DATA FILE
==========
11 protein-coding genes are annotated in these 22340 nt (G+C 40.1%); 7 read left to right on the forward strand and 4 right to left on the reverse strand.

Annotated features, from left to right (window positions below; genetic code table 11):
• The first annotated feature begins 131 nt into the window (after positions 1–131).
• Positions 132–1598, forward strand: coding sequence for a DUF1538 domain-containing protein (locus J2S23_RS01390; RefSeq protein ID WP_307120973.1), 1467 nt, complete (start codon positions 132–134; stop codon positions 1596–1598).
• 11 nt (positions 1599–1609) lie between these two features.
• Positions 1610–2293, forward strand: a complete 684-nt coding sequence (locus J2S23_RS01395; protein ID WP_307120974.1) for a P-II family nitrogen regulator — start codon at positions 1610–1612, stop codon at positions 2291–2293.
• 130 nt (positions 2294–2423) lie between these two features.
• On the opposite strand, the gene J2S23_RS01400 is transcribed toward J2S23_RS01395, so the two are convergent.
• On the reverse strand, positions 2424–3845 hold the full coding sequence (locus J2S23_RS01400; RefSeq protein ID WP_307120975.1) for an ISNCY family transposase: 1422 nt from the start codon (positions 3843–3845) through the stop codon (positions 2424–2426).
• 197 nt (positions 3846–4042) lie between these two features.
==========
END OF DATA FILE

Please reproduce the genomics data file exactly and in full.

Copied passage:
11 protein-coding genes are annotated in these 22340 nt (G+C 40.1%); 7 read left to right on the forward strand and 4 right to left on the reverse strand.

Annotated features, from left to right (window positions below; genetic code table 11):
• The first annotated feature begins 131 nt into the window (after positions 1–131).
• Positions 132–1598, forward strand: coding sequence for a DUF1538 domain-containing protein (locus J2S23_RS01390; RefSeq protein ID WP_307120973.1), 1467 nt, complete (start codon positions 132–134; stop codon positions 1596–1598).
• 11 nt (positions 1599–1609) lie between these two features.
• Positions 1610–2293, forward strand: a complete 684-nt coding sequence (locus J2S23_RS01395; protein ID WP_307120974.1) for a P-II family nitrogen regulator — start codon at positions 1610–1612, stop codon at positions 2291–2293.
• 130 nt (positions 2294–2423) lie between these two features.
• On the opposite strand, the gene J2S23_RS01400 is transcribed toward J2S23_RS01395, so the two are convergent.
• On the reverse strand, positions 2424–3845 hold the full coding sequence (locus J2S23_RS01400; RefSeq protein ID WP_307120975.1) for an ISNCY family transposase: 1422 nt from the start codon (positions 3843–3845) through the stop codon (positions 2424–2426).
• 197 nt (positions 3846–4042) lie between these two features.